high blood pressure ?
i’m 19 years old and have 152/80 with 98 bpm. I woke up once gasping for air and ever since then my blood pressure has been high, last time i checked it which was a couple of months ago, it was about 135/80. I have been stressing a lot though, will that explain it? Also I gasped for air and got high blood pressure in June 2019.
- 3 weeks ago
WTF? "High blood pressure is an adaptive function the body uses when it's dehydrated." Again, WTF?? No, when you are dehydrated, the volume of plasma is less (hypovolemia) & your BP drops. "Thick blood constricts your arteries & makes your BP high"????
Another good reason not to seek advice on YA. 135/80 is too high & 152/80 is way too high, & it is NOT because you are dehydrated. You are free to take that goofy advice, but what would really be the prudent thing for you to do is to see a doctor.
- Anonymous3 weeks ago
Jarad, let me give you a quick word of advice. YA is no place to seek medical advice. You may actually get someone who is qualified to answer your question, but it is totally hit or miss. Chances are you will get some wackadoodle like the one who just told you that "dehydration=thick blood, which = constricted arteries, which = high blood pressure." Nothing could be further from the truth, & before you risk your life following this nut case's advice, I urge you to google "hyper & hypo-volemia as it relates to high or low blood pressure."
Look, a systolic pressure of 152 is too high, at any age, but especially at 19. It won't kill you right away, but a life time of that will turn into a short lifetime which may well be punctuated by left sided heart failure & an unhealthy voyage into middle & old (if you make it that far) age.
You need to consult with a physician, & you do not need to take advice from some wacko who answers questions by providing misinformation which are contrary to EVERYTHING that has EVER been written about human anatomy & physiology.
Dehydration actually caused BP to drop in an unhealthy way, & dehydration certainly DOES NOT cause arteries to constrict because of "thick blood" resulting in high BP.
Take care of yourself, & do not seek advice from sites known to provide bogus information.
- 4 weeks ago
I'm not sure what you mean by 'gasping for air', but what I suggest would probably help anyway.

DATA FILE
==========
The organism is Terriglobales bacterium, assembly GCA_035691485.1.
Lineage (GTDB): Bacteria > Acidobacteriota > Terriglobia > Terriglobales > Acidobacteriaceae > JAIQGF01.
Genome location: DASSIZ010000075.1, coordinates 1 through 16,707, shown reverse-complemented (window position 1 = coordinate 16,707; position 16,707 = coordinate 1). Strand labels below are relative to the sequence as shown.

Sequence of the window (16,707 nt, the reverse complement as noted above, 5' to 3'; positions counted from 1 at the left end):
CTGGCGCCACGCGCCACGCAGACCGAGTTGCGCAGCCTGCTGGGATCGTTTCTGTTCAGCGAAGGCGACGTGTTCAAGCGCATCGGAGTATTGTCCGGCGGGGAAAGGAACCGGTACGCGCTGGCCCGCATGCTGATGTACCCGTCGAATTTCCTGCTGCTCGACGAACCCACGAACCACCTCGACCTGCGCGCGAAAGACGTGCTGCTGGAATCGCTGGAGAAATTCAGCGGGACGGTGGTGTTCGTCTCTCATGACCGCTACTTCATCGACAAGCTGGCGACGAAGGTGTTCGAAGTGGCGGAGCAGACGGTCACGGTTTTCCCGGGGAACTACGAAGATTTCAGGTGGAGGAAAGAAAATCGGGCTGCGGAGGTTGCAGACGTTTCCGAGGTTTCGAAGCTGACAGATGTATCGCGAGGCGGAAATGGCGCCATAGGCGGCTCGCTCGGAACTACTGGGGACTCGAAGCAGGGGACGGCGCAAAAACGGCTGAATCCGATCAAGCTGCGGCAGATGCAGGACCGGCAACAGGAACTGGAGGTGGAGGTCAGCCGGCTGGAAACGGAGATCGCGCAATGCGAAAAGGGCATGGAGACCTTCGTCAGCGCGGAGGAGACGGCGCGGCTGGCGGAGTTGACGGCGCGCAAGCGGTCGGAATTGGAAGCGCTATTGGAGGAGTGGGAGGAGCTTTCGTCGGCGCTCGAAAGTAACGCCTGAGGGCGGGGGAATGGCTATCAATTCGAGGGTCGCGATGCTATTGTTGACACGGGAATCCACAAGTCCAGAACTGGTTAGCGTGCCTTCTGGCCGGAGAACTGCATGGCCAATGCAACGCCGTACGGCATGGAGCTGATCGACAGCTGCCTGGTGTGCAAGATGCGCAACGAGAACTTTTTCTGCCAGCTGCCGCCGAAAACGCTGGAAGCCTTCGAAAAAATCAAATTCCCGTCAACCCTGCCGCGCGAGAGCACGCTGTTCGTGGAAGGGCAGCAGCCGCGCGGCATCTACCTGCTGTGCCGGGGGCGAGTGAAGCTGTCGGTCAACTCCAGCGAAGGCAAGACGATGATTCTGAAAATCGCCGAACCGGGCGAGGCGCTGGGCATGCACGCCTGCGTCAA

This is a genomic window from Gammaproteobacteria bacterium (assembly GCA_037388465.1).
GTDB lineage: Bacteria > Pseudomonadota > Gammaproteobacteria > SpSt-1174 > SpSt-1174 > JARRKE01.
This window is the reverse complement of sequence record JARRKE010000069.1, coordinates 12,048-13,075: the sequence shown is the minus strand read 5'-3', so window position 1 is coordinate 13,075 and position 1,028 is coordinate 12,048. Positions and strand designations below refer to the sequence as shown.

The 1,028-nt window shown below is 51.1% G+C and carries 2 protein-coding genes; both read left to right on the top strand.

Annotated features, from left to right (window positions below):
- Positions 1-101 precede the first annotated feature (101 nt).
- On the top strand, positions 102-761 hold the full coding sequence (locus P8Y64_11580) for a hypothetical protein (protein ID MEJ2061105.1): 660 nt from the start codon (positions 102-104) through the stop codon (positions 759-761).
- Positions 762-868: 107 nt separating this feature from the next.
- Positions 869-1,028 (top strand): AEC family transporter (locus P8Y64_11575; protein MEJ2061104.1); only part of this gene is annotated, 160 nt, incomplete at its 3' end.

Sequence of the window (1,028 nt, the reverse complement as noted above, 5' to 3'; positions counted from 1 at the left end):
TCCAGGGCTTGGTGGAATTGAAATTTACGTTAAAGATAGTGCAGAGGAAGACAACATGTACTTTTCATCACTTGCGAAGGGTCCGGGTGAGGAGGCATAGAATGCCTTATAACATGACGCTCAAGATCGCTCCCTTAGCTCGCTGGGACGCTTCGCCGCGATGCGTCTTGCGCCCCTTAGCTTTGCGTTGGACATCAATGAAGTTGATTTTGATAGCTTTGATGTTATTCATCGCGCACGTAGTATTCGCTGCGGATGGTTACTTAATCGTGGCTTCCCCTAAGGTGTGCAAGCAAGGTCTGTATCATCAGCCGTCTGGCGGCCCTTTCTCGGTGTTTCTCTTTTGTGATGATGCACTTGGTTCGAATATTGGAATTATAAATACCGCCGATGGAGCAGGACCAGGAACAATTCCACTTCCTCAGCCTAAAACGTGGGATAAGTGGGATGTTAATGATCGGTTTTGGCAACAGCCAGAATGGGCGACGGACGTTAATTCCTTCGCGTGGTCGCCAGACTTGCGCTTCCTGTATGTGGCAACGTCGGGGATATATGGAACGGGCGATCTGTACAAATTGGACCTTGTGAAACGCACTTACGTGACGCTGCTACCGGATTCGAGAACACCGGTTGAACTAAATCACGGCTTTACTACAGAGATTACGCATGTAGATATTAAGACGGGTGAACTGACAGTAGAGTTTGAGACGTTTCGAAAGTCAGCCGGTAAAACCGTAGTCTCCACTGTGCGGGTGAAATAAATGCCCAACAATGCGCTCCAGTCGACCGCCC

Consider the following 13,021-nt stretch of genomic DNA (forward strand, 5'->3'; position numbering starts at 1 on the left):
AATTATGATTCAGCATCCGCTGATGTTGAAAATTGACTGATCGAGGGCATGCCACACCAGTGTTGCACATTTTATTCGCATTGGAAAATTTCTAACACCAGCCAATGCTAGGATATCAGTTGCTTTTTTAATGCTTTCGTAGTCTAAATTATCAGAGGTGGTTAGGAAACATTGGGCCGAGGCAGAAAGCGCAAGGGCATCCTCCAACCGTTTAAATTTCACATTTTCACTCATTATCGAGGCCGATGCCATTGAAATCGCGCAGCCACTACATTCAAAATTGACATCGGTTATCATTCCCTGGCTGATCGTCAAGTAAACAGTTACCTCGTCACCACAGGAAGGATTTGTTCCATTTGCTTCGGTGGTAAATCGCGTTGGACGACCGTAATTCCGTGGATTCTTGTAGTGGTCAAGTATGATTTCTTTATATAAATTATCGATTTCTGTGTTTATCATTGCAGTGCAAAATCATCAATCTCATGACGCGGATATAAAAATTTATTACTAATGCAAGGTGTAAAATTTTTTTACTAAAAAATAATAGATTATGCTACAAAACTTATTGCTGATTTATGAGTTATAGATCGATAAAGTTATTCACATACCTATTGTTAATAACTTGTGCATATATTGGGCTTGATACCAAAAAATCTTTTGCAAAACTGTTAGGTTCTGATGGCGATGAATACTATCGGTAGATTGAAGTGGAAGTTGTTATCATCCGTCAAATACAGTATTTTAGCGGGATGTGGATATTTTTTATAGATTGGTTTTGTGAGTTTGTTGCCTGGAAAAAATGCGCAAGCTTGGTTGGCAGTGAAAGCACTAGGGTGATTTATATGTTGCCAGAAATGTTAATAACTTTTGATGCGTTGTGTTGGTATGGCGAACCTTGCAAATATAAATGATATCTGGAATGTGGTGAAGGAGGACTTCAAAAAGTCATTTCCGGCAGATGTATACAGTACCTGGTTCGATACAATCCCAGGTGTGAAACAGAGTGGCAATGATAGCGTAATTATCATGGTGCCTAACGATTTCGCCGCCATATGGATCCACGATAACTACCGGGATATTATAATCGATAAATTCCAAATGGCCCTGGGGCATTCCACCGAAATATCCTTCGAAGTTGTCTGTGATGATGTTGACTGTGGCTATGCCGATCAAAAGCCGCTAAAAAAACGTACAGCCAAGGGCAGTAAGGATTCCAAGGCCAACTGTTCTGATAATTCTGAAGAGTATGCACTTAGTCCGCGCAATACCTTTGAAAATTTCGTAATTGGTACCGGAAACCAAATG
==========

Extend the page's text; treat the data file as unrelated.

High blood pressure is an adaptive function the body uses when it's dehydrated.
There are two oceans of water in the body that have to stay in a critical balance. When you get dehydrated the ocean of water inside the cells decreases at a higher rate than that of the extracellular region. To correct this, a process called reverse osmosis is used to filter water from the region outside the cells and inject it into the cells in an effort to restore the balance.
Reverse osmosis requires an increase in pressure to filter and inject the water through the microscopic holes in the cell membrane. The increased pressure needed for this comes from the raised blood pressure.
Blood is 94% water and when you get dehydrated it loses around 8% of its water volume, causing it to thicken. The vessels then constrict to compensate for the water loss. This increases the workload on the heart which raises the blood pressure.
While this is a quite efficient way of taking care of itself, the body wasn't designed to function this way on a long-term basis. Water regulates every function and thus it is needed in great amounts by the body. When you become dehydrated enough to trigger high blood pressure it affects the other functions as well.
This brings us to the breathing portion of your problem. The lungs are composed of around 90% water. When you become dehydrated the brain goes into a water conservation mode. It looks for areas that are leaking water and tries to close them.
Because the act of breathing is the source of the most water loss, the water volume that feeds the lungs is reduced, increasing the difficulty in breathing. This leads to the condition doctors have labeled "asthma".
But before you go into a panic thinking you have or will develop asthma, don't worry. Asthma is only one issue whose origins are water-related. Whenever you become congested, you're also feeling the effects of dehydration.
The purpose of congestion is to keep the lungs moist during periods of dehydration when the amount of water going to the lungs has been reduced during the water conservation mode. Congestion is one signal the body gives that it needs water - and salt. Salt breaks up congestion.
I recently found a phone app that reminds me to drink water. While this may sound idiotic (I haven't needed an app for the past 15 years), but it's a fact that because every function depends on water, the perception of thirst isn't a reliable signal the body gives you when it needs water.
I've noticed that if I don't feel thirsty I can go all day without drinking water. But I know this isn't healthy since water is needed by so many functions. I downloaded the app and it reminds me to drink a specified amount of water throughout the day at regular intervals.
I'm a very healthy person since taking my life back after years of neglect. And water has played one of the biggest roles in accomplishing this. I understand the role of water in the body much more than the medical profession that considers it an "inert substance with no medicinal value".
Anyone who believes that "fluids" are as good as water has a lot to learn.
- Rick BLv 74 weeks ago
Sounds like a great reason to see your doctor. You need to have a sleep study and most likely wear a CPAP at night.